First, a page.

A note on nomenclature. The main Marble Canyon drainage descends from a peak called Hershberger on Google Maps and Alamo/Hershberger Peak on both USGS and Acme Mapper 2.1 maps. Since this report uses Google Maps to show the route it will stick with Hershberger. The side-canyon designations (N1, N2 etc) are those used by the folks at the Alamogordo Trails meetup group.


House-dwarfing flume below mouth of Marble Canyon

House-dwarfing flume below mouth of Marble Canyon

Ascend along Marble Estates/Marble Canyon road for about 250 feet and turn right onto a flat, open gravel pad. Cross the pad south and enter a dirt road that will take you, at about 1200 feet from the trailhead, to an enormously wide concrete flume.  Ascend along the north edge of the flume and then enter the stream bed above it. Stay in the canyon bed, crossing Marble Canyon Road at three quarters of a mile and enter the mouth of the canyon in under one mile (just past the uppermost home built in the canyon).

Boulder hopping in main Marble Canyon drainage

Boulder hopping in main Marble Canyon drainage

At one mile from the trailhead note a major side canyon coming in from the south (called South Marble Canyon). Reportedly, South Canyon is a strenuous and more technical ascent than the N4-N3-N2 outing described here. Staying in the main canyon, the bed begins to incline more steeply and the way becomes occasionally clotted with boulders and tree branches. At 1.3 miles from the trailhead come to the mouth of the drainage on your left that includes cuts N1, N2 and N3. Your descent route will return to this point. There is a prominent cliff band above this mouth called Marble Bluff. It is a useful landmark for taking your position at various points along the scramble.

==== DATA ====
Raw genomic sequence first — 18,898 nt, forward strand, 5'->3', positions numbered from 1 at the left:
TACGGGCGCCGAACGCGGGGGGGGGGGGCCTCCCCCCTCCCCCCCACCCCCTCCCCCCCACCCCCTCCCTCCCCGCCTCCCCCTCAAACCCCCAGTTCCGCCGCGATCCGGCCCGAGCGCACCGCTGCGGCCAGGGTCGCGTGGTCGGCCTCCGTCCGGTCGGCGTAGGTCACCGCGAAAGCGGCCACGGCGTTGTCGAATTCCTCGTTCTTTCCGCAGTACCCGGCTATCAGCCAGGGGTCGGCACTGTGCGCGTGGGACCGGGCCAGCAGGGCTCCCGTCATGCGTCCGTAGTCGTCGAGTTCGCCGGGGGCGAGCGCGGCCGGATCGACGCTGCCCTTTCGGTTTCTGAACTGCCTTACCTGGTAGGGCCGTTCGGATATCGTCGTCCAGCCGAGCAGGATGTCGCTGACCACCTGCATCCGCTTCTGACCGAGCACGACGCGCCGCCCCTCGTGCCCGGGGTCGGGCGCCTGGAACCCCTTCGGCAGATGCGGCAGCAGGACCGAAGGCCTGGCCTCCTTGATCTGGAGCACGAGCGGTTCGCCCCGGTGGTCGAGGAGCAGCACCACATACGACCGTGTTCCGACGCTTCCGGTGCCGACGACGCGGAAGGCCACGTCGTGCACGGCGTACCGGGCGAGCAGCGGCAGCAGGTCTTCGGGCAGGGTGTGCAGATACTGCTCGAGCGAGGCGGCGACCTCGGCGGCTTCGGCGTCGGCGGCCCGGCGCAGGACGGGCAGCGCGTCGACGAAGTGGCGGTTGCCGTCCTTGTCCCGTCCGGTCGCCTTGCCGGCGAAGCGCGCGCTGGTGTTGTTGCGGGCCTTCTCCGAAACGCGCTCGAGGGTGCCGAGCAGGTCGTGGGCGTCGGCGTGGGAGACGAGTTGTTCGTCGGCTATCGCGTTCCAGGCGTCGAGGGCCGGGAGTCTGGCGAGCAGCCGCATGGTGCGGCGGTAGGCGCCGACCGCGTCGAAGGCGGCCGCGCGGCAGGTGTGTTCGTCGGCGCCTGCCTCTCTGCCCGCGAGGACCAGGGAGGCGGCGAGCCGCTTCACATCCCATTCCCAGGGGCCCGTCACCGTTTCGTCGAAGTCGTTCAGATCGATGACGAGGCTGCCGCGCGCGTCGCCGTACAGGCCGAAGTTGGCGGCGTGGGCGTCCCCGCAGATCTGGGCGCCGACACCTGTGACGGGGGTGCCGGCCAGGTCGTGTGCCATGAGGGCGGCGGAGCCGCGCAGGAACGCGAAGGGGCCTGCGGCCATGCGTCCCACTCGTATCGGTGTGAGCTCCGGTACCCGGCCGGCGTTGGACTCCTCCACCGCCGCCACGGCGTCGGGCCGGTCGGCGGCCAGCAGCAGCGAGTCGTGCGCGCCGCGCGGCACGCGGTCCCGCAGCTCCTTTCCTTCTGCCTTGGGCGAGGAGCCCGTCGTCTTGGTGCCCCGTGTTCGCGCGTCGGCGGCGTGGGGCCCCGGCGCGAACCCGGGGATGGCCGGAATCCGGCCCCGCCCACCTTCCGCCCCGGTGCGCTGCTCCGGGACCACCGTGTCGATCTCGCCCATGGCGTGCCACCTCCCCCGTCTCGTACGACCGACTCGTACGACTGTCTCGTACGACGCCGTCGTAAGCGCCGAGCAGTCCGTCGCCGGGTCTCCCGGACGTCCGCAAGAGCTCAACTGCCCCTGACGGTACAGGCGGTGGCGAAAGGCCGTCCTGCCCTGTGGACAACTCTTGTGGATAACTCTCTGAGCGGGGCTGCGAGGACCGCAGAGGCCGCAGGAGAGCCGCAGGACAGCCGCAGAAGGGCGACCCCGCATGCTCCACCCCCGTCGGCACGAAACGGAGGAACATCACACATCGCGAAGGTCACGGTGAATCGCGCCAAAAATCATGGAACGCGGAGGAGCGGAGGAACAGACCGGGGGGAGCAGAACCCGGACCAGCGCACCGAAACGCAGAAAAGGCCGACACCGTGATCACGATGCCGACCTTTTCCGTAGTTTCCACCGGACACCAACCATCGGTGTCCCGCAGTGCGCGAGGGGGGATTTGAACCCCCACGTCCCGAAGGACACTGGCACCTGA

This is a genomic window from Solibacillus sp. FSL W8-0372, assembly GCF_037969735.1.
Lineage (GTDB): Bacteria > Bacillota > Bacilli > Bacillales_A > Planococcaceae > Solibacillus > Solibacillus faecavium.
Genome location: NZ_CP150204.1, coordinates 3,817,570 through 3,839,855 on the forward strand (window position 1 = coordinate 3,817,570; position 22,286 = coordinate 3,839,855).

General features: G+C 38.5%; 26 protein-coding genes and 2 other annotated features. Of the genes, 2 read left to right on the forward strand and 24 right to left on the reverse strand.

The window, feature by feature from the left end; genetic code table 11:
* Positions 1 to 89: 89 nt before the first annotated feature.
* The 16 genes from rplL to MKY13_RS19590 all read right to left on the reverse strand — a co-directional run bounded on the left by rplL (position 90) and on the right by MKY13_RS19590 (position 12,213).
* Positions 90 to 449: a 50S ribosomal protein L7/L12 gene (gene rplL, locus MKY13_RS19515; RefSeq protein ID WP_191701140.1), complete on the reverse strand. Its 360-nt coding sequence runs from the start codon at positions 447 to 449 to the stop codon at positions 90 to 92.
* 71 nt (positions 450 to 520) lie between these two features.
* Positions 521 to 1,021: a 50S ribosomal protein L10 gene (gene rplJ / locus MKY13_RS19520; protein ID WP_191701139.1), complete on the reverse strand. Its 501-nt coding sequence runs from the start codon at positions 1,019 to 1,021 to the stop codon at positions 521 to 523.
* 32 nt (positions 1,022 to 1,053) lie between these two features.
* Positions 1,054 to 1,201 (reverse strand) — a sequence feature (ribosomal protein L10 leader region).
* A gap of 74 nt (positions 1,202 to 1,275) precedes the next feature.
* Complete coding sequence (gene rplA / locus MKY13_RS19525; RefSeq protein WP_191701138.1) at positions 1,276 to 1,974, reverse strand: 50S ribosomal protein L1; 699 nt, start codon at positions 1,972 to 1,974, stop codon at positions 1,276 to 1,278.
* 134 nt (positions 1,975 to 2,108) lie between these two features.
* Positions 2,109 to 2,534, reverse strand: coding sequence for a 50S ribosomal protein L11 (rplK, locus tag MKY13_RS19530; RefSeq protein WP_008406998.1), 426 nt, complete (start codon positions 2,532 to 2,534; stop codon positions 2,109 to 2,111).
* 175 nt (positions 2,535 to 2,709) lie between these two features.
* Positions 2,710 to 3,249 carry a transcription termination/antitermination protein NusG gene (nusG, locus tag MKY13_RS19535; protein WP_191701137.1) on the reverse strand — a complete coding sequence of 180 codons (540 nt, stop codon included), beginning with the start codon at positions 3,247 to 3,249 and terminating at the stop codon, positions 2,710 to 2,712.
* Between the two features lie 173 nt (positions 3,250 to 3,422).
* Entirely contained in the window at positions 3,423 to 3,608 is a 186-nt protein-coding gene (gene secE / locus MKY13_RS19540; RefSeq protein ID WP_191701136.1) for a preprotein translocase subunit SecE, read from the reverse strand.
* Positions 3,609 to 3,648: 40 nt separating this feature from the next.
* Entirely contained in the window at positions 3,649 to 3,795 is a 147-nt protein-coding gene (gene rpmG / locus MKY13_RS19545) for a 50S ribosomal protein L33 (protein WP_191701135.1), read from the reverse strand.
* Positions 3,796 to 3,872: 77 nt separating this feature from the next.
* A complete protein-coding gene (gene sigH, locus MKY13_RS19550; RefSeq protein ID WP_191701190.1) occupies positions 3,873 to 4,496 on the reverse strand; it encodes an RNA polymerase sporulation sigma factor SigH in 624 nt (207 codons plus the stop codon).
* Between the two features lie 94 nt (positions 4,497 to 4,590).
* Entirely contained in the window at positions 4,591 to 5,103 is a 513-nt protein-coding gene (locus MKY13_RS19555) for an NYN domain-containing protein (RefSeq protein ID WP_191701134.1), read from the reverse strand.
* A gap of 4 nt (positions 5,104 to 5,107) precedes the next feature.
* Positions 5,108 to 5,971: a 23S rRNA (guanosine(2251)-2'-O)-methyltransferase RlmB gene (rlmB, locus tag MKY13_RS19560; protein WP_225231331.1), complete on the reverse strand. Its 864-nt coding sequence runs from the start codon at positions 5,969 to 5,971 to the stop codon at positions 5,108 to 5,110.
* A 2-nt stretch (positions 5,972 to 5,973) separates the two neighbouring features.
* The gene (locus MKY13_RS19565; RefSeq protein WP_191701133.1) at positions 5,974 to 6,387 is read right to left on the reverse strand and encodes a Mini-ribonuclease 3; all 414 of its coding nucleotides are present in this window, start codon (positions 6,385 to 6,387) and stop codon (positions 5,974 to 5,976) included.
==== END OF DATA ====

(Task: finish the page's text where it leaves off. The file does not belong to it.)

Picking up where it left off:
Steep and bouldery entrance into N4 (Slab Canyon)

Mike leading the steep and bouldery entrance into N4 (Slab Canyon)

Go past the mouth of N1, continue boulder hopping and pushing past occasional thickets until you reach the mouth of N4 (Slab Canyon) on your left at 1.6 miles.  The entrance is somewhat obscured by a berm-like pile of rock and gravel so keep your eyes open for a cut breaking open the north wall (your left, ascending). It is very easy to walk past it. The N4 entrance is steep, piled with boulders and rather heavily vegetated. Heavy gloves are recommended. At 1.8 miles from the trailhead N4 opens up and the canyon floor becomes a smoothly rounded gully carved into bedrock. Steep in places, the canyon is a pleasure to ascend. The canyon walls are sometimes vertical, there is abundant (often prickly) vegetation. It was our good fortunate that Mike, who lead the scramble, had been up earlier in the week and cleared openings in the thickest brush.

Evergreen tree obscuring the exit to rim of N4

Evergreen tree obscuring the exit to rim of N4